Yearly celebration and performance at Dickinson High School cancelled due to ongoing coronavirus threat
The ongoing global coronavirus threat has claimed a popular annual event.
Last week, the planning committee for the Delaware Chinese American Association’s Chinese New Year celebration and performance – scheduled for Feb. 8 at John Dickinson High School – made the last-minute decision to cancel the event.
In a statement, the members said “uncertainty of the coronavirus risk” was the reason.
There is no word whether it would be rescheduled.
The lethal virus was first reported in Wuhan, China, in late 2019, with CNN reporting over 37,000 confirmed cases in China, and a death toll of over 900 as of Feb. 10.
According to the Centers for Disease Control, the government implemented “unprecedented” measures to restrict travel to and from China during the outbreak, including suspending entry in the US of foreign nationals who have visited China within the past 14 days.
Measures to detect this virus among those who are allowed entry into the United States (U.S. citizens, residents and family) who have been in China within 14 days are underway, the CDC states, as numerous airports have taken to screening passengers for symptoms as they disembark.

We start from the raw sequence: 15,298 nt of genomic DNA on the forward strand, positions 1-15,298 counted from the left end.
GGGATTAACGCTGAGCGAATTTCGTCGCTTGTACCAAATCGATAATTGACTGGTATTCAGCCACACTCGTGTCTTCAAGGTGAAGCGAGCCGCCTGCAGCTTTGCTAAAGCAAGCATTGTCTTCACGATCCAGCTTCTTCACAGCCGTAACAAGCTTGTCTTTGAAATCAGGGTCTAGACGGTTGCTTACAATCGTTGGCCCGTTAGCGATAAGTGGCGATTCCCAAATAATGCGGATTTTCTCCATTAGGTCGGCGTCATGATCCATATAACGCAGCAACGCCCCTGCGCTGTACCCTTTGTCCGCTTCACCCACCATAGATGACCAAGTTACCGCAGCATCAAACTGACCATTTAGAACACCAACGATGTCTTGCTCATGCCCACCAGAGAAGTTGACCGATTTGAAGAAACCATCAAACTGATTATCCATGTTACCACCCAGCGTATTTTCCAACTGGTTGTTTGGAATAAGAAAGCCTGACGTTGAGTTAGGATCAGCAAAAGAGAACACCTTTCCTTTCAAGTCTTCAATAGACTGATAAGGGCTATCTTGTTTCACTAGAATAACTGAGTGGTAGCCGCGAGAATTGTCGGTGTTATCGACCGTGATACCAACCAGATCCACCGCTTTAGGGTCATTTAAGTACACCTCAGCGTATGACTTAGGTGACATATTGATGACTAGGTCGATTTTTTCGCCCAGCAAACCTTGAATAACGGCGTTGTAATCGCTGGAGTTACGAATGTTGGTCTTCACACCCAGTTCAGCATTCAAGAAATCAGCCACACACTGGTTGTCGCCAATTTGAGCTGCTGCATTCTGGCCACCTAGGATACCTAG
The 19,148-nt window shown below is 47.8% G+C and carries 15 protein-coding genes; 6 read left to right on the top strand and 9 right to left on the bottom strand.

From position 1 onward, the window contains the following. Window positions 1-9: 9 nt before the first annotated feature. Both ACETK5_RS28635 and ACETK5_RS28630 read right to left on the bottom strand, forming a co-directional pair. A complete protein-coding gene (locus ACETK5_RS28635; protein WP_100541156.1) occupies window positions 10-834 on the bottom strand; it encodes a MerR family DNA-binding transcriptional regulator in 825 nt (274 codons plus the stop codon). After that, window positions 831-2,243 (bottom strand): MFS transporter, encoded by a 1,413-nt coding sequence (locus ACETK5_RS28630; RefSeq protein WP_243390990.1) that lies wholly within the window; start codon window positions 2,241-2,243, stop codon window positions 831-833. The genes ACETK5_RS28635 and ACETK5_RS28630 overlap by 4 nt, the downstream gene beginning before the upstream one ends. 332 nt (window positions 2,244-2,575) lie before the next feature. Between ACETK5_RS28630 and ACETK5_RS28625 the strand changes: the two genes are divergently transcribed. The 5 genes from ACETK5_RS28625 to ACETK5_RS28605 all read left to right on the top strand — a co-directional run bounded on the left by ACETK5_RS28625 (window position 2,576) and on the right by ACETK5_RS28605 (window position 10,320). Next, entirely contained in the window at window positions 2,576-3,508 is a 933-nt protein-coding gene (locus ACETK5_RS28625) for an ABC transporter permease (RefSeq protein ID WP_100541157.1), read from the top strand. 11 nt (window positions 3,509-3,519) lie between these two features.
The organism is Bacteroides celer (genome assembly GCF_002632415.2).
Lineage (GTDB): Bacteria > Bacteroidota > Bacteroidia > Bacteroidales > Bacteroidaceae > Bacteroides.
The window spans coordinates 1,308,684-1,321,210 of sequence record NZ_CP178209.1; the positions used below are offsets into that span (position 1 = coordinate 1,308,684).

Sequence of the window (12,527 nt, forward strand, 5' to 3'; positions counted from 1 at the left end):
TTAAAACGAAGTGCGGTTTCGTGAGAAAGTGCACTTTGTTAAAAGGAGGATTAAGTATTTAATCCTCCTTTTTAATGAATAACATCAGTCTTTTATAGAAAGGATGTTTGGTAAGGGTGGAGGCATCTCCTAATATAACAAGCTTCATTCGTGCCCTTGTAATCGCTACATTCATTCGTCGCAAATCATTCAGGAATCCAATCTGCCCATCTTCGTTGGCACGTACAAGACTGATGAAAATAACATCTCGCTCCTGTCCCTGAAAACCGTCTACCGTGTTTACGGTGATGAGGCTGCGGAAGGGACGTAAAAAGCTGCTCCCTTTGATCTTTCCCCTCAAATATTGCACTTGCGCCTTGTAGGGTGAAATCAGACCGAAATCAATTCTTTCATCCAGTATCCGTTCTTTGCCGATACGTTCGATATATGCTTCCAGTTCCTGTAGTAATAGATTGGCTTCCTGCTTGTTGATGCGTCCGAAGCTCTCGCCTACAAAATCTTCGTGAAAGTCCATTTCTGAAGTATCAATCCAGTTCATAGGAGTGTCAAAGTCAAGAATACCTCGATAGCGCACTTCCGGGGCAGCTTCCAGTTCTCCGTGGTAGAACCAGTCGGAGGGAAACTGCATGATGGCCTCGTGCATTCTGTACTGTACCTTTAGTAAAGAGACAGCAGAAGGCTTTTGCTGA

In Delaware, as of Feb. 3, all persons returning from Hubei Province in China, and symptomatic persons returning from mainland China, will be quarantined for 14 days near an airport of entry, per federal orders.
The Department of Health and Social Services reports that as of Friday, Feb. 7, two individuals in Delaware are being monitored. They are not sick, and exhibit no symptoms consistent with coronavirus, according to the DHSS website.
About the virus
Officially named “2019 Novel Coronavirus” by the CDC, the illness first appeared among Wuhan residents who frequented a large seafood and animal market, suggesting early on that the virus stemmed from animal-to-person contact, the CDC states.
It is believed that the virus is being spread by person-to-person contact.
For confirmed infections, the CDC states that reported illnesses have ranged from people with little to no symptoms, to people being severely ill and dying.
Symptoms can appear in as few as two or as long as 14 days after exposure, and can include:Fever Cough Shortness of breath
People who were in China in the last 14 days and are exhibiting the above symptoms should seek medical advice immediately, making sure to call ahead before going to a doctor’s office or emergency room.
There is currently no vaccine, nor is there a specific antiviral treatment, according to the CDC.